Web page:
“There was a dividing line between radio and TV people and the newspaper people,” he said. “Now when I talk to students, the one thing I say is ‘do everything, because you never know.’”

And King closed the event by recalling how he never worried about money in the early stages of his career, advising journalists to do the same.

As a general assignment sports reporter for the Cincinnati Enquirer in the 1980s, “I covered Xavier basketball. I was the backup guy on the Reds. I covered a high school football game every night in the fall,” King said. “I covered whatever came up, whatever needed to be covered.

“I just thought ‘man, this is incredible. They’re paying me $13,000 a year to do this? This is awesome, man.’”

Talk of Football’s Future Highlights Shirley Povich Symposium

Maury Povich, Michael Wilbon, Tony Kornheiser, Bob Costas and Christine Brennan discuss the biggest stories in sports during the Povich Symposium.

Left to right: Maury Povich, Michael Wilbon, Tony Kornheiser, Bob Costas and Christine Brennan discuss the biggest stories in sports during the Povich Symposium.

A panel of some of the nation’s top sports journalists say football is in trouble.

During a discussion about the biggest issues in sports during the Shirley Povich Symposium at the University of Maryland, longtime broadcaster Bob Costas said there are “cracks in the foundation” of football’s popularity because of its violent nature.

“The reality is this sport destroys people’s brains,” Costas said, referring to the risk of players suffering traumatic brain injuries.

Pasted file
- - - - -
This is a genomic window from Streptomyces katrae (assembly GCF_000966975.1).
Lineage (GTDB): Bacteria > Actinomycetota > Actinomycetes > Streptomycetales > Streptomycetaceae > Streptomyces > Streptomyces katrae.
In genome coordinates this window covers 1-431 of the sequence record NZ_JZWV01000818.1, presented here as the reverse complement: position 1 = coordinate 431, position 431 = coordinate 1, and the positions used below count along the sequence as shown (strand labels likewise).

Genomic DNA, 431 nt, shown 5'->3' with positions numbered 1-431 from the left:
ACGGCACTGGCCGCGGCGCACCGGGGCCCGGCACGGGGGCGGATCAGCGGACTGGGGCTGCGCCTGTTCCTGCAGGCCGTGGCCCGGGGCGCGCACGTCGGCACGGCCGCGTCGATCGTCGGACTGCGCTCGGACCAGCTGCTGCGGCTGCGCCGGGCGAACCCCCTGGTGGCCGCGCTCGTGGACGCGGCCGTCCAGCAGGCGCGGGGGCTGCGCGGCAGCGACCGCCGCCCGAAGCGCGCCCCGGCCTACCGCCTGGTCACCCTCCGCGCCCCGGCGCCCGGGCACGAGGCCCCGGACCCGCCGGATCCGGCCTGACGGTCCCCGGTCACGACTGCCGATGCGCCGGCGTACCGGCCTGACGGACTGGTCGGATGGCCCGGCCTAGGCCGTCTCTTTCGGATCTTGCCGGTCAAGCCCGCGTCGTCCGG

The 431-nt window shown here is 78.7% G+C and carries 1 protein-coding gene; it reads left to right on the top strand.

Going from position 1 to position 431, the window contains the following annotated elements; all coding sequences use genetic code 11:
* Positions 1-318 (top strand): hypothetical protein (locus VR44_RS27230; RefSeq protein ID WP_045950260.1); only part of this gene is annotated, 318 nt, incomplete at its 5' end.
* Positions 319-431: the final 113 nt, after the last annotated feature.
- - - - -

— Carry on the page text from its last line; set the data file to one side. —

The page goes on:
Talk of football’s future highlighted the symposium, hosted annually by the Shirley Povich Center for Sports Journalism at the Philip Merrill College of Journalism. The center is directed by George Solomon, former sports editor at The Post.

USA Today sports columnist Christine Brennan, “Pardon the Interruption” hosts Tony Kornheiser and Michael Wilbon and moderator Maury Povich joined Costas on stage at the Riggs Alumni Center.

The symposium honors sports columnist Shirley Povich‘s 75-year career at The Washington Post.

Kornheiser, a former longtime columnist for The Post, said the decline in popularity of horse racing and boxing prove it’s possible for popular sports to fall out of favor.

Sportswriters of Povich’s time used to “set their schedules by three sports,” Kornheiser said. “They set them by horse racing, by boxing and by baseball. Two of those are done. … Football’s headed there.”

Wilbon, also a former Post columnist, said the NFL also has a problem connecting with fans “beyond our shores.” He said that’s partly because the NFL allows less access to its players than other professional leagues, like the NBA.